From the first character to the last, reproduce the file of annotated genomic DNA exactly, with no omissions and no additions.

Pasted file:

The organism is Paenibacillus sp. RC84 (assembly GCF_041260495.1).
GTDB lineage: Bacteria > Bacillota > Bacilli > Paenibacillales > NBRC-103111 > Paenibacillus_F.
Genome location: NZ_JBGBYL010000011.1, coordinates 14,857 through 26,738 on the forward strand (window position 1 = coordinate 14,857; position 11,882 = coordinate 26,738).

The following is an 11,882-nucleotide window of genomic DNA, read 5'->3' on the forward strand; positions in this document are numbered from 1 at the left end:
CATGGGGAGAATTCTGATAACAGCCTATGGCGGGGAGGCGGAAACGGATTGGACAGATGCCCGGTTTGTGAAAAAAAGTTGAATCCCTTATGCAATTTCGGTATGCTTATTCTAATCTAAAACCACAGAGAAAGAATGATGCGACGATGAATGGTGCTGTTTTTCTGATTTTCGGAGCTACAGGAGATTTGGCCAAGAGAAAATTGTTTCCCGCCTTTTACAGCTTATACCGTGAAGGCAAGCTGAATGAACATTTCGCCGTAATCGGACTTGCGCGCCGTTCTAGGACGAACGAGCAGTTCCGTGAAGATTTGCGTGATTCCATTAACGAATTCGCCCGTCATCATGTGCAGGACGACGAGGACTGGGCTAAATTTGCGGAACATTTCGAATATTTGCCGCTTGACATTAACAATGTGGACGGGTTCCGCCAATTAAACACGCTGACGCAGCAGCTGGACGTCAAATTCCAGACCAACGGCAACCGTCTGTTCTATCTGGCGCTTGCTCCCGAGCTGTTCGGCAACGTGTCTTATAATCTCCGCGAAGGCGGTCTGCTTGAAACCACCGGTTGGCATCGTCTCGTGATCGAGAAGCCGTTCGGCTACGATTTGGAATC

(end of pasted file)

The organism is Paenibacillus sp. RC84 (assembly GCF_041260495.1).
GTDB lineage: Bacteria > Bacillota > Bacilli > Paenibacillales > NBRC-103111 > Paenibacillus_F.
Genome location: NZ_JBGBYL010000011.1, coordinates 14,857 through 26,738 on the forward strand (window position 1 = coordinate 14,857; position 11,882 = coordinate 26,738).

The following is an 11,882-nucleotide window of genomic DNA, read 5'->3' on the forward strand; positions in this document are numbered from 1 at the left end:
CATGGGGAGAATTCTGATAACAGCCTATGGCGGGGAGGCGGAAACGGATTGGACAGATGCCCGGTTTGTGAAAAAAAGTTGAATCCCTTATGCAATTTCGGTATGCTTATTCTAATCTAAAACCACAGAGAAAGAATGATGCGACGATGAATGGTGCTGTTTTTCTGATTTTCGGAGCTACAGGAGATTTGGCCAAGAGAAAATTGTTTCCCGCCTTTTACAGCTTATACCGTGAAGGCAAGCTGAATGAACATTTCGCCGTAATCGGACTTGCGCGCCGTTCTAGGACGAACGAGCAGTTCCGTGAAGATTTGCGTGATTCCATTAACGAATTCGCCCGTCATCATGTGCAGGACGACGAGGACTGGGCTAAATTTGCGGAACATTTCGAATATTTGCCGCTTGACATTAACAATGTGGACGGGTTCCGCCAATTAAACACGCTGACGCAGCAGCTGGACGTCAAATTCCAGACCAACGGCAACCGTCTGTTCTATCTGGCGCTTGCTCCCGAGCTGTTCGGCAACGTGTCTTATAATCTCCGCGAAGGCGGTCTGCTTGAAACCACCGGTTGGCATCGTCTCGTGATCGAGAAGCCGTTCGGCTACGATTTGGAATC